On Saturday 7th March I joined up with the Essex Hub of the Female Riders UK National Ride Out, for coffee, cake and chat. The day started with me meeting up with Denise who was organising the Essex hub and 10 other ladies on bikes at South Woodham Ferrers. Denise led us to the meet at Cannon Motorcycles where we were joined by another 20 ish ladies. Those of you that know me would not trust me to lead a ride due to my total inability to find my way anywhere further than 5 miles from home‌however I led 25 of the ladies on a 40 mile ride from Cannon’s towards Great Totham up to Abberton Reservoir. Many of the riders had never used the drop off system or ridden in a group before but all arrived safely back with smiles. There were 39 simultaneous meets throughout the country, many with rideouts. All Essex Advanced Motorcyclist Group Promoting Excellence in Motorcycling Since 1982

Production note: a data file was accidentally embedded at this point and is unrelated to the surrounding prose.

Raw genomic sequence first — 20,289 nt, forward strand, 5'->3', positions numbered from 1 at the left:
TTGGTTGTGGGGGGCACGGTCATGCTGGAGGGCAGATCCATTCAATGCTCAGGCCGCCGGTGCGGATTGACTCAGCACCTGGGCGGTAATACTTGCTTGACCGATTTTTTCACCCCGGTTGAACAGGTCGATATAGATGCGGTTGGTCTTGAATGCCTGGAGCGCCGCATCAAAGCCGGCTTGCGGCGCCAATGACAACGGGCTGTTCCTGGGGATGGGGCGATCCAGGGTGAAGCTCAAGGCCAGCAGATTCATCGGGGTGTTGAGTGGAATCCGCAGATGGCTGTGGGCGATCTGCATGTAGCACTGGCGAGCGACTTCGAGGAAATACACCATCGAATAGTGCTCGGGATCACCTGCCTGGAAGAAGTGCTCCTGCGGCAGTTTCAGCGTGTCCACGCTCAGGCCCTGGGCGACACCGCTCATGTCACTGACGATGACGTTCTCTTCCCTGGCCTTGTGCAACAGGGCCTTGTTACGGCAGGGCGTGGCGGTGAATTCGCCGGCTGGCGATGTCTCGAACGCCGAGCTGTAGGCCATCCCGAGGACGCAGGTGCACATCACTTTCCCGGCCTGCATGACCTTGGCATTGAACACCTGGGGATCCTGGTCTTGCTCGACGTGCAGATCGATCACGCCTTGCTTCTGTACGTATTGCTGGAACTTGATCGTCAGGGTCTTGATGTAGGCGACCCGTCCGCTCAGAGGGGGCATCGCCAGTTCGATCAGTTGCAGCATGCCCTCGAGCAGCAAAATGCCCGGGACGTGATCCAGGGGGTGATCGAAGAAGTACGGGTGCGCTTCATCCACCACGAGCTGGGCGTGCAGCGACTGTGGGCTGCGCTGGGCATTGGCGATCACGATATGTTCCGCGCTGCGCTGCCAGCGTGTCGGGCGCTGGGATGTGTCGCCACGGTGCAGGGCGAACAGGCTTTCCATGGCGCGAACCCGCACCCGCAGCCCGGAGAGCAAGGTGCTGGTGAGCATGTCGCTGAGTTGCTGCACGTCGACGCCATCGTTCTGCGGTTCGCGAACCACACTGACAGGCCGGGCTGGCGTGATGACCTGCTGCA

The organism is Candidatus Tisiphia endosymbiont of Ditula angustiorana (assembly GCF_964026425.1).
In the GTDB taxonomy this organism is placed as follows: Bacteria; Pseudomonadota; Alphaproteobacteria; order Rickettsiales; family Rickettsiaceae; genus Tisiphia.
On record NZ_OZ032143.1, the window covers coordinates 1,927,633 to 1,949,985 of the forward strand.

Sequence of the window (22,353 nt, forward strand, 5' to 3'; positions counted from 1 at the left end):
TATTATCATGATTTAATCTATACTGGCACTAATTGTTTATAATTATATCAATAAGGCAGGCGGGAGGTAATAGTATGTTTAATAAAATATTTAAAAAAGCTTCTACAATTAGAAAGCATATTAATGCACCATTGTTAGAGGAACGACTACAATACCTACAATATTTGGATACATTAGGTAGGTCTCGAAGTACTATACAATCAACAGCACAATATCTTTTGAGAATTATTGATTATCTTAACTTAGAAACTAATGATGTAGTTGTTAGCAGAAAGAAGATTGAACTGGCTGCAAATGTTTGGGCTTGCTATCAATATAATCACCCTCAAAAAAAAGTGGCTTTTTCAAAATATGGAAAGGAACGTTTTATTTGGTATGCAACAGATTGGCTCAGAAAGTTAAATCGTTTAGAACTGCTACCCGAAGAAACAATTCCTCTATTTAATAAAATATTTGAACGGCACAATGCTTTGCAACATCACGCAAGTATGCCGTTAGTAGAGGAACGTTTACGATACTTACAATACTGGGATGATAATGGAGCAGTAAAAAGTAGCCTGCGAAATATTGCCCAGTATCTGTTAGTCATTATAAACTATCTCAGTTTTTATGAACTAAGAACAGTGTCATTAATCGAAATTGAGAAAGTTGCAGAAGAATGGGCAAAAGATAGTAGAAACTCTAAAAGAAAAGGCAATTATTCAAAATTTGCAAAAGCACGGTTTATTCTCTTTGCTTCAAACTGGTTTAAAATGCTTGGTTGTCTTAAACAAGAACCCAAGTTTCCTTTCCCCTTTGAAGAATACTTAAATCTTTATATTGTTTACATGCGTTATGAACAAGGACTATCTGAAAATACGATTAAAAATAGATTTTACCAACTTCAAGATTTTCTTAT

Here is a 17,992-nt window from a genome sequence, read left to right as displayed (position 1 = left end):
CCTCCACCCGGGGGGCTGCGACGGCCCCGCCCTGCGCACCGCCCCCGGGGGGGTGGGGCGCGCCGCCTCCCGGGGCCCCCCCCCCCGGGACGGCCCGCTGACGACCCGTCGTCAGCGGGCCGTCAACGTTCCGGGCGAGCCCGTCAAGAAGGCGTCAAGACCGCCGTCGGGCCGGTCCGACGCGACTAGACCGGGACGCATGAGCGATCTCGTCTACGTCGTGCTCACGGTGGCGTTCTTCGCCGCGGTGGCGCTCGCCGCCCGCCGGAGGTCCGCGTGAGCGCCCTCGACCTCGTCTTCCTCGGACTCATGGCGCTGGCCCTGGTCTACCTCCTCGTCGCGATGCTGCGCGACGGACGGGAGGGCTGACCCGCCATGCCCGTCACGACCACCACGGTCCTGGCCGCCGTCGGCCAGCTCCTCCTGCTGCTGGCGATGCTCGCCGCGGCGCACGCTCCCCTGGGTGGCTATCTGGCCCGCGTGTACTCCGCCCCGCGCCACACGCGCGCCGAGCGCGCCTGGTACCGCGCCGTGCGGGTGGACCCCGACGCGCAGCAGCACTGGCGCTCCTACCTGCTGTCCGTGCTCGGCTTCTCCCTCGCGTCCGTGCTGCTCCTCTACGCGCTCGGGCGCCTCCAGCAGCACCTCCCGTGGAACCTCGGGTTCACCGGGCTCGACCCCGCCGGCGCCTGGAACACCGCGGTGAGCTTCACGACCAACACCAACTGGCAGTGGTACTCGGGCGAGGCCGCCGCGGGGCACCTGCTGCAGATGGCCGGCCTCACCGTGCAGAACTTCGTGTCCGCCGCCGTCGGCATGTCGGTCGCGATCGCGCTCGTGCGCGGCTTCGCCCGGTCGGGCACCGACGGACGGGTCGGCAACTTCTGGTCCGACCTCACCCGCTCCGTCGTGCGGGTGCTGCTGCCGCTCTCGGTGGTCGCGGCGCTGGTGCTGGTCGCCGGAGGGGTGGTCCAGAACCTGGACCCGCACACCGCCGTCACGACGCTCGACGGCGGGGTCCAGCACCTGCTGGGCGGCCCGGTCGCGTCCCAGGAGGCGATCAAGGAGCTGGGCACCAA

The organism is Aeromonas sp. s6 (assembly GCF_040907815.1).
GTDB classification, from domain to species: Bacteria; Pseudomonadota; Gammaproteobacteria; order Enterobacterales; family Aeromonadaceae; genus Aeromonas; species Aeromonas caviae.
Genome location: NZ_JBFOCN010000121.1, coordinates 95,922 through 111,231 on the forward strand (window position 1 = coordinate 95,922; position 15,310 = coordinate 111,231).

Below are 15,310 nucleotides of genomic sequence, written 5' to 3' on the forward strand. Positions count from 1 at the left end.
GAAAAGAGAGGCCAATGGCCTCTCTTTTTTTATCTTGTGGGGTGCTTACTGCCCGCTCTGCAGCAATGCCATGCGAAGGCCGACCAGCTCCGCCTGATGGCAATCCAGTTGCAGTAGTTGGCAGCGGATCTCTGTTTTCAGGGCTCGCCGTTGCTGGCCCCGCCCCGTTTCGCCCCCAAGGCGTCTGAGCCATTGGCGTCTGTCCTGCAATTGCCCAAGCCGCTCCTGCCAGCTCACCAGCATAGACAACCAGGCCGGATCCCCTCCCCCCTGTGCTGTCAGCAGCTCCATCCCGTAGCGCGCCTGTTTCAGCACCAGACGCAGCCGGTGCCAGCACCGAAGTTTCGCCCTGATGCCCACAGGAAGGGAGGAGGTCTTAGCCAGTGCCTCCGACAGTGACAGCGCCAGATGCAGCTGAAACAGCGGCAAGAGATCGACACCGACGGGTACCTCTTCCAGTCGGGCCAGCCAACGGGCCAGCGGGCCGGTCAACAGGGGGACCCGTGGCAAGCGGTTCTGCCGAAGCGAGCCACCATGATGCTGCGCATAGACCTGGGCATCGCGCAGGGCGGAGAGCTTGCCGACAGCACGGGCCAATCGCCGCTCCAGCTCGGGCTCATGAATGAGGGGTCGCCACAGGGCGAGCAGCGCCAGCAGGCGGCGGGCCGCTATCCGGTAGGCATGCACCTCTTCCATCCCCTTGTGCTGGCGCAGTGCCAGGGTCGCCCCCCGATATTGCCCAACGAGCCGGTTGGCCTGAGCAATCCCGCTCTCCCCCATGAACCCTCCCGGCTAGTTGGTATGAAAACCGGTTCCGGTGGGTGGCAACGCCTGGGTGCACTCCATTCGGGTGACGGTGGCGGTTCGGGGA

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shared coffee and cake with raffles and the chance to make new friends.

Mick Hewitt and Andy Parnham from EAMG supported the event, as did the Firebike team.

They are meeting again on the first Saturday of May, July, September and November at Cannon’s. The meet is between 10:00 & 1200 with a short ride out planned from 12:00. All female riders welcome.

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Then & Now Ian Hunter Editor: This article was first published in T.U.G. in 2016. It is being reprinted in memory of Ian, who unfortunately died recently. My association with motorcycles since 1956 has been an intermittent affair (“on & off” wouldn’t be the right phrase to use here). I learned to ride along the banks of the River Roding at Wanstead on a pal’s 125cc Bantam. During my last year at school I was the only one to attend by powered vehicle. It was a 25.7cc Cyclemaster motorised wheel that replaced the rear wheel of my pedal cycle. It had a throttle lever on the right handlebar, a sort of disengagement (clutch) on the left. I did a lot of miles on that. Cycle brakes in those days weren’t very clever either!